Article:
The CEO who is leading the way in staff appreciation – by writing 9,200 birthday cards every year

Most of us consider receiving a handwritten note in the mail, as oppose to the usual bills and junk mail, as a real treat.

Once, the only way we could communicate was through letters, now it has become a rarity as emails and texts have taken over.

But for one boss he uses a handwritten note as a way of letting his staff know he cares and to keep the communication lines open.

And for company CEO Sheldon Yellen this is no mean feat considering he has 9,200 employees.

Sheldon Yellen, CEO of  property-restoration company BELFOR Holdings, Inc., hand-writes birthday cards to each of his 9,200 employees as a way of saying thank you, according to Business Insider.

In honor of #CardMakingDay, we'd like to say THANK YOU to our CEO, Sheldon Yellen, for making us feel special on our birthdays by sending handwritten cards to each #BELFORFamily member every year! ?✉️♥️

Posted by BELFOR Property Restoration on Saturday, 5 October 2019

According to appreciationatwork.com it’s very important that bosses communicate their appreciation to their staff.

“When employees truly feel valued and appreciated, good things follow. Team members are less likely to leave for another job, complain and grumble, steal from the organization, or get hurt on the job.”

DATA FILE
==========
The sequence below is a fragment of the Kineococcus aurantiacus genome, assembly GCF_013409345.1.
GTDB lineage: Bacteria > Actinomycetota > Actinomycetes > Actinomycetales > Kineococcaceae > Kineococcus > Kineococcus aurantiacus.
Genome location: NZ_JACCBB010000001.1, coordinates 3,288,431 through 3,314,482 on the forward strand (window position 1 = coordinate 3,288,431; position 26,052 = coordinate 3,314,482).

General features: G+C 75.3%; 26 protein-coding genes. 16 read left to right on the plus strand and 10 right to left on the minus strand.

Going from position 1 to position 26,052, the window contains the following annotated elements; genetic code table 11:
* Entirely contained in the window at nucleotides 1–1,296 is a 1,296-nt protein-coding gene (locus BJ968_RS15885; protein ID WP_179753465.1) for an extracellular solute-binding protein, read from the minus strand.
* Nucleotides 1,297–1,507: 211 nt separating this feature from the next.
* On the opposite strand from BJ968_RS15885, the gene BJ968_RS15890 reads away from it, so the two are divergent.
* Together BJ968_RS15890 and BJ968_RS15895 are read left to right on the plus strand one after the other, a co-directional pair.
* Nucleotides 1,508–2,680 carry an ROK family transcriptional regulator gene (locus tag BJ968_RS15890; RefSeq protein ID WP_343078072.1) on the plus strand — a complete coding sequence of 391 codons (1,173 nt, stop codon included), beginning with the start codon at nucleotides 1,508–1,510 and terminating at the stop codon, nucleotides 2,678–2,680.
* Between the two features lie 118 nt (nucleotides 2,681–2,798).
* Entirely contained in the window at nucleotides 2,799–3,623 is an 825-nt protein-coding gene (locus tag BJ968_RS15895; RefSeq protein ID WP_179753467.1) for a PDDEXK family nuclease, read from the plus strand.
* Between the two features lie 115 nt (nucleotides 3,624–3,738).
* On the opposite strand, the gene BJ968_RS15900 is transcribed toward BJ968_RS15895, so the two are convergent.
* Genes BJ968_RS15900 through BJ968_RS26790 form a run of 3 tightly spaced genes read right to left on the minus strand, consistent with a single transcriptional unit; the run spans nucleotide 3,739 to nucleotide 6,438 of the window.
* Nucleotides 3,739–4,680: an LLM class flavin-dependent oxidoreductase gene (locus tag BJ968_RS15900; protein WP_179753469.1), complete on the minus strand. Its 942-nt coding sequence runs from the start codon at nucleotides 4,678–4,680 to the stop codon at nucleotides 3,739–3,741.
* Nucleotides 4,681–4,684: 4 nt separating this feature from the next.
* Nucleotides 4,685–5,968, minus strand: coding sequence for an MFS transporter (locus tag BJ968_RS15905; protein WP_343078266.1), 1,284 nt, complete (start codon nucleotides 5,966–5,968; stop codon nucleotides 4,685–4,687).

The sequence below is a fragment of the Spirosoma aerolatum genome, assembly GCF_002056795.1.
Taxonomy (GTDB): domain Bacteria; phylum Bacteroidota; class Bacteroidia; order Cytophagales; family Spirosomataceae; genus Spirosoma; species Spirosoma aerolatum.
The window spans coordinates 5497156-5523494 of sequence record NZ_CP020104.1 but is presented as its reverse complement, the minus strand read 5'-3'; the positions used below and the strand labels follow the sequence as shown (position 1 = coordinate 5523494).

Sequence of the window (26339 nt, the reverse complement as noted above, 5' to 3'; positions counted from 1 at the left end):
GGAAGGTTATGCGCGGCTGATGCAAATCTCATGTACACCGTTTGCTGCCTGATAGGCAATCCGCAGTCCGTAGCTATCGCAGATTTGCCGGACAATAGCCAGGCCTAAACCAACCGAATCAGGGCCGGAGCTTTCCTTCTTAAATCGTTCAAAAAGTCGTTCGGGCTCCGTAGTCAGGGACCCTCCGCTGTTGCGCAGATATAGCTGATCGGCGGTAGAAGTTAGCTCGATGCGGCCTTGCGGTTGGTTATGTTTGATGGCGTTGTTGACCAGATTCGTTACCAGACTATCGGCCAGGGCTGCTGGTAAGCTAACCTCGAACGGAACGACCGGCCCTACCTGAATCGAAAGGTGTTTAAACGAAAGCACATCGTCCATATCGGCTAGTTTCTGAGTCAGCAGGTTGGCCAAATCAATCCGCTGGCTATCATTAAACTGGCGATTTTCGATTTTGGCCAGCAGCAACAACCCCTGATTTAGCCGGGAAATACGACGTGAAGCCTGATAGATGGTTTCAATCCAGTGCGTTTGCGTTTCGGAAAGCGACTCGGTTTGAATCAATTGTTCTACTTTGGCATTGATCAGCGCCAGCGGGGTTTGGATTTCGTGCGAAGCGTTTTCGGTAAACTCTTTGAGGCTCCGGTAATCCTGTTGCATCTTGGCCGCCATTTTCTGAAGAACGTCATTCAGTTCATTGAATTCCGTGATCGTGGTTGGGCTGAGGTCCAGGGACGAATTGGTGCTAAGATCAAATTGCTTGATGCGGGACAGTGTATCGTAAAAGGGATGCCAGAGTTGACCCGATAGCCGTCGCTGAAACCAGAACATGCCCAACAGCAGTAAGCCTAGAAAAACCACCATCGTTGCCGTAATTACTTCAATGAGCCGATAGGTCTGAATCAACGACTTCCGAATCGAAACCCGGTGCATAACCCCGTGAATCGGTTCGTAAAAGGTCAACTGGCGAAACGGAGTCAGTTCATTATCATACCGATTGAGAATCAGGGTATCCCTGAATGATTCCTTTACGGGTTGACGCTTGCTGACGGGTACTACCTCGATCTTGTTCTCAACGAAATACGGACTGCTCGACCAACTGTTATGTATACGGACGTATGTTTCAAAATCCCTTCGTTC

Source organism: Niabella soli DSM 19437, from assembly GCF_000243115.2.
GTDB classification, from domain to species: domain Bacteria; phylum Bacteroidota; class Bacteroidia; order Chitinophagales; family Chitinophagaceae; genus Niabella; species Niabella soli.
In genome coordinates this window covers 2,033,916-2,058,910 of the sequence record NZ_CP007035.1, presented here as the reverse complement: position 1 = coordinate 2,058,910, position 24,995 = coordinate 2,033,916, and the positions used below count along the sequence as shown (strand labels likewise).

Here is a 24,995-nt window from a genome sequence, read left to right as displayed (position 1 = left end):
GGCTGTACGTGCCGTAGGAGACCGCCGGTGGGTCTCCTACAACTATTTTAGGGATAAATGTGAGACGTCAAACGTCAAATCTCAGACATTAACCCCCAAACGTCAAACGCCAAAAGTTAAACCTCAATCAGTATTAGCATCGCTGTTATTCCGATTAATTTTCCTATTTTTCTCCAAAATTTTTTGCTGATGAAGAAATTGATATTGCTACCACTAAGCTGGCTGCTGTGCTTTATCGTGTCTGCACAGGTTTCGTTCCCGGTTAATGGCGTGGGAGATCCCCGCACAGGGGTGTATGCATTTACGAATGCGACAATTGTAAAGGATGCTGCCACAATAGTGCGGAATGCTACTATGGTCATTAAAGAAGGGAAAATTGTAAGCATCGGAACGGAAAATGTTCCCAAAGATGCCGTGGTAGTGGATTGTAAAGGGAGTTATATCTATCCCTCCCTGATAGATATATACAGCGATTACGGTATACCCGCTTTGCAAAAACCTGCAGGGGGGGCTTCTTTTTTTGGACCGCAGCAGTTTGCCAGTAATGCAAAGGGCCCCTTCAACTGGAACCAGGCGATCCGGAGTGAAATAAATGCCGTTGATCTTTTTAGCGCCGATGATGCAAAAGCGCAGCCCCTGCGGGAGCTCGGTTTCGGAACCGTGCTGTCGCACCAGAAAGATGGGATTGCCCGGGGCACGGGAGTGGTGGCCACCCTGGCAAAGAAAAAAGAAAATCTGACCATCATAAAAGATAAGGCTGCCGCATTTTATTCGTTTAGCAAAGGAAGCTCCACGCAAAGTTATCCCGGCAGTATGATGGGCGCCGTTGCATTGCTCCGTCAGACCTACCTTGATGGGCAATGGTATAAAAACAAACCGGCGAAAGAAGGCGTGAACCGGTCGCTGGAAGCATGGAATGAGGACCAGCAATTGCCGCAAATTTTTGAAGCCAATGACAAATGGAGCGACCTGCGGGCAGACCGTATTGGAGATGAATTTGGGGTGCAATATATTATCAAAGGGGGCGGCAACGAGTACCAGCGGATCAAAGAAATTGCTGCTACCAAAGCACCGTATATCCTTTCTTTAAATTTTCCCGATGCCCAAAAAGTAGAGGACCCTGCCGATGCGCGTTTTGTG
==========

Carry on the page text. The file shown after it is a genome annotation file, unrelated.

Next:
But so many business leaders don’t even communicate with their staff, especially those in charge of large organizations.

Earn respect within the company

Sheldon has a staff of 9,200 and yet still finds the time to write them notes to say thank you, happy anniversary and even to their kids if they get sick.

Even before he was leading the disaster-relief and property-restoration company he was was still writing birthday cards to every employee.

According to Business Insider he started penning the cards in 1985, when he first joined the company, as a way of encouraging people to stop by his desk and say thank you.

“And it worked,” he said. “It got people talking, we started to communicate more, and I like to think it helped me earn respect within the company.

‘A company’s most important asset is its people’

“It’s also something that doesn’t have to cost a thing,” he said. “When I learn of random acts of kindness being performed in the field, I take it upon myself to again, reach out in writing, and send a thank you card so that person can know they are appreciated and that their efforts don’t go unnoticed.

“When leaders forget about the human element, they’re holding back their companies and limiting the success of others,” he said. “Focusing only on profit and forgetting that a company’s most important asset is its people will ultimately stifle a company’s growth.”

What an amazing example this great boss is showing. Please share so more people in charge can learn from Sheldon Yellen.